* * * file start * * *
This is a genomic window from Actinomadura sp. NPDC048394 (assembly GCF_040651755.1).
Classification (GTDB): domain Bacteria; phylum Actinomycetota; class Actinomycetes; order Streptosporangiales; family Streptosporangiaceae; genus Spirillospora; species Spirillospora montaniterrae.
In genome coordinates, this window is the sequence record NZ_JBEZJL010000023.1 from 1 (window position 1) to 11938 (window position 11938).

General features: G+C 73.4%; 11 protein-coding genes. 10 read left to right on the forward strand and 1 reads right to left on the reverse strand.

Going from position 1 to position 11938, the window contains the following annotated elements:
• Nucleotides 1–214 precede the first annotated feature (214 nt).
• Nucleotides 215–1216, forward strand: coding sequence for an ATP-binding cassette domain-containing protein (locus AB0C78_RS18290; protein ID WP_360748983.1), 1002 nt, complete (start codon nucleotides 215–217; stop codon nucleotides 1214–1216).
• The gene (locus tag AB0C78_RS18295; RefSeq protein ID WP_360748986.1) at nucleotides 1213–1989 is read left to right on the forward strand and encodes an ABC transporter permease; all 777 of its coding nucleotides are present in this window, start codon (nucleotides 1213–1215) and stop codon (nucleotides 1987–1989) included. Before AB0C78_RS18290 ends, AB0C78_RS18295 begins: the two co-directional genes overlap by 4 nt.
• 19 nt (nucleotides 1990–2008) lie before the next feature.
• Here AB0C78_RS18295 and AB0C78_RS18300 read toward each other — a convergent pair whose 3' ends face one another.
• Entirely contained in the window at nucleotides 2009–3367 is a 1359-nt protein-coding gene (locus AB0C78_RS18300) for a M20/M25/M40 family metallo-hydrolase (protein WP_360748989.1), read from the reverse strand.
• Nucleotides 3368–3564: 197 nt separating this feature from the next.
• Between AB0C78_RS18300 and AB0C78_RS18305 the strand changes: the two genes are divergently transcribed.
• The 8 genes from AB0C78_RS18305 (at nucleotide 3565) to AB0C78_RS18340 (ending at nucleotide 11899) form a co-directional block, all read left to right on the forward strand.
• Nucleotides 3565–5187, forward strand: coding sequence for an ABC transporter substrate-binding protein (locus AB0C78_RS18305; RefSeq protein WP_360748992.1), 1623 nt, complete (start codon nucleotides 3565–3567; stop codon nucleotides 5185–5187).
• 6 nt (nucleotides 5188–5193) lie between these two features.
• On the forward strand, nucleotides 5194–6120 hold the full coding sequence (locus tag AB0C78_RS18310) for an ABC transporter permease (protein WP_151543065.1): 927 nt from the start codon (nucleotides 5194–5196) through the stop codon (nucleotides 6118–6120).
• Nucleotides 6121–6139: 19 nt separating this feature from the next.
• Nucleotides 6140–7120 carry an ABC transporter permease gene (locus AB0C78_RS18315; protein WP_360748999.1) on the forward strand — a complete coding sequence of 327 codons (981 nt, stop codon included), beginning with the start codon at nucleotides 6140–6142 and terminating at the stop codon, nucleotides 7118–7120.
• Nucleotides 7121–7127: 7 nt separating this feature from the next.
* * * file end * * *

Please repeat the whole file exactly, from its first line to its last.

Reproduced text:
This is a genomic window from Actinomadura sp. NPDC048394 (assembly GCF_040651755.1).
Classification (GTDB): domain Bacteria; phylum Actinomycetota; class Actinomycetes; order Streptosporangiales; family Streptosporangiaceae; genus Spirillospora; species Spirillospora montaniterrae.
In genome coordinates, this window is the sequence record NZ_JBEZJL010000023.1 from 1 (window position 1) to 11938 (window position 11938).

General features: G+C 73.4%; 11 protein-coding genes. 10 read left to right on the forward strand and 1 reads right to left on the reverse strand.

Going from position 1 to position 11938, the window contains the following annotated elements:
• Nucleotides 1–214 precede the first annotated feature (214 nt).
• Nucleotides 215–1216, forward strand: coding sequence for an ATP-binding cassette domain-containing protein (locus AB0C78_RS18290; protein ID WP_360748983.1), 1002 nt, complete (start codon nucleotides 215–217; stop codon nucleotides 1214–1216).
• The gene (locus tag AB0C78_RS18295; RefSeq protein ID WP_360748986.1) at nucleotides 1213–1989 is read left to right on the forward strand and encodes an ABC transporter permease; all 777 of its coding nucleotides are present in this window, start codon (nucleotides 1213–1215) and stop codon (nucleotides 1987–1989) included. Before AB0C78_RS18290 ends, AB0C78_RS18295 begins: the two co-directional genes overlap by 4 nt.
• 19 nt (nucleotides 1990–2008) lie before the next feature.
• Here AB0C78_RS18295 and AB0C78_RS18300 read toward each other — a convergent pair whose 3' ends face one another.
• Entirely contained in the window at nucleotides 2009–3367 is a 1359-nt protein-coding gene (locus AB0C78_RS18300) for a M20/M25/M40 family metallo-hydrolase (protein WP_360748989.1), read from the reverse strand.
• Nucleotides 3368–3564: 197 nt separating this feature from the next.
• Between AB0C78_RS18300 and AB0C78_RS18305 the strand changes: the two genes are divergently transcribed.
• The 8 genes from AB0C78_RS18305 (at nucleotide 3565) to AB0C78_RS18340 (ending at nucleotide 11899) form a co-directional block, all read left to right on the forward strand.
• Nucleotides 3565–5187, forward strand: coding sequence for an ABC transporter substrate-binding protein (locus AB0C78_RS18305; RefSeq protein WP_360748992.1), 1623 nt, complete (start codon nucleotides 3565–3567; stop codon nucleotides 5185–5187).
• 6 nt (nucleotides 5188–5193) lie between these two features.
• On the forward strand, nucleotides 5194–6120 hold the full coding sequence (locus tag AB0C78_RS18310) for an ABC transporter permease (protein WP_151543065.1): 927 nt from the start codon (nucleotides 5194–5196) through the stop codon (nucleotides 6118–6120).
• Nucleotides 6121–6139: 19 nt separating this feature from the next.
• Nucleotides 6140–7120 carry an ABC transporter permease gene (locus AB0C78_RS18315; protein WP_360748999.1) on the forward strand — a complete coding sequence of 327 codons (981 nt, stop codon included), beginning with the start codon at nucleotides 6140–6142 and terminating at the stop codon, nucleotides 7118–7120.
• Nucleotides 7121–7127: 7 nt separating this feature from the next.